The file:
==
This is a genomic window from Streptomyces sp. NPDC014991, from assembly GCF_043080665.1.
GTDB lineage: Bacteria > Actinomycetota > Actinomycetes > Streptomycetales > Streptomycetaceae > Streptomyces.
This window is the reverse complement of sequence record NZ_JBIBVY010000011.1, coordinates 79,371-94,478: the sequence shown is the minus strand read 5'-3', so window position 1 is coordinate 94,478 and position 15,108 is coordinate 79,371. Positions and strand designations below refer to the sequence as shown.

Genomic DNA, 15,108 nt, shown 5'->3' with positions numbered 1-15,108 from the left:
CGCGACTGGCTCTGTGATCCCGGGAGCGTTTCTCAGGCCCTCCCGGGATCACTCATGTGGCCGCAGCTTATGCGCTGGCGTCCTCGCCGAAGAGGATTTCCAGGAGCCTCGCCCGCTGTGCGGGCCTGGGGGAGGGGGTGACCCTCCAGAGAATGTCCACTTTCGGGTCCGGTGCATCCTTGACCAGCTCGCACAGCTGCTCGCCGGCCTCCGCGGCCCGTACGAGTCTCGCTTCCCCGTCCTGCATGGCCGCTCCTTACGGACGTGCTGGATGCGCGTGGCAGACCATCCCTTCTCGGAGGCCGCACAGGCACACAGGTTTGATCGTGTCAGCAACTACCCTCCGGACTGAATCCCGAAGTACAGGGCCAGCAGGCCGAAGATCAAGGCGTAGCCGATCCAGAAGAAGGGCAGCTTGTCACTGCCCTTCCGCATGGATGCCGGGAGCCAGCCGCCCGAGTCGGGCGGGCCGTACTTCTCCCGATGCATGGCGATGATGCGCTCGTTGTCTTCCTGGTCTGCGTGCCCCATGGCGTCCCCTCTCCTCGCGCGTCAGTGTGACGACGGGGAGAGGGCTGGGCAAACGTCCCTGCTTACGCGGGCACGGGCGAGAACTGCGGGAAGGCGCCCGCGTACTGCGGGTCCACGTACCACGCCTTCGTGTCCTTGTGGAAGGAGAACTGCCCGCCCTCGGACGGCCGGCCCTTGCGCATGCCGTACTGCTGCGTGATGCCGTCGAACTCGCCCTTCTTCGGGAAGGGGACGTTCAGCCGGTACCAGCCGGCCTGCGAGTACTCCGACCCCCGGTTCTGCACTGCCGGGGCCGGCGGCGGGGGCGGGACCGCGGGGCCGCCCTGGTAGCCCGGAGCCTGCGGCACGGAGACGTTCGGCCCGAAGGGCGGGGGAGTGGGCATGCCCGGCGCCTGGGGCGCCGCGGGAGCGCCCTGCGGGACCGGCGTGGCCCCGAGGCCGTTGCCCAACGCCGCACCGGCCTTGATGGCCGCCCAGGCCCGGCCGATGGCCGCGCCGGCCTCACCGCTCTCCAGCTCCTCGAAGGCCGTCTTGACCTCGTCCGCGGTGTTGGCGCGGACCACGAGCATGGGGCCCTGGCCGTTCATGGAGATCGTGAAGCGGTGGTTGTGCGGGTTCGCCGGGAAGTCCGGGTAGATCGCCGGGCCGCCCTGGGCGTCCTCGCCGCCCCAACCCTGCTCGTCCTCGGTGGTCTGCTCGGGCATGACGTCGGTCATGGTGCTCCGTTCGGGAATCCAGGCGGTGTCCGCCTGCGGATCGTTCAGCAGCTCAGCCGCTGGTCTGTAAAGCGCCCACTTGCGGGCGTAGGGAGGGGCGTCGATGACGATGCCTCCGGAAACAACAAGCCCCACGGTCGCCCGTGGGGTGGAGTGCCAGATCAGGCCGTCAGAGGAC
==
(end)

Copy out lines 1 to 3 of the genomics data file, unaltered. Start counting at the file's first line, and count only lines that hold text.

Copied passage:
This is a genomic window from Streptomyces sp. NPDC014991, from assembly GCF_043080665.1.
GTDB lineage: Bacteria > Actinomycetota > Actinomycetes > Streptomycetales > Streptomycetaceae > Streptomyces.
This window is the reverse complement of sequence record NZ_JBIBVY010000011.1, coordinates 79,371-94,478: the sequence shown is the minus strand read 5'-3', so window position 1 is coordinate 94,478 and position 15,108 is coordinate 79,371. Positions and strand designations below refer to the sequence as shown.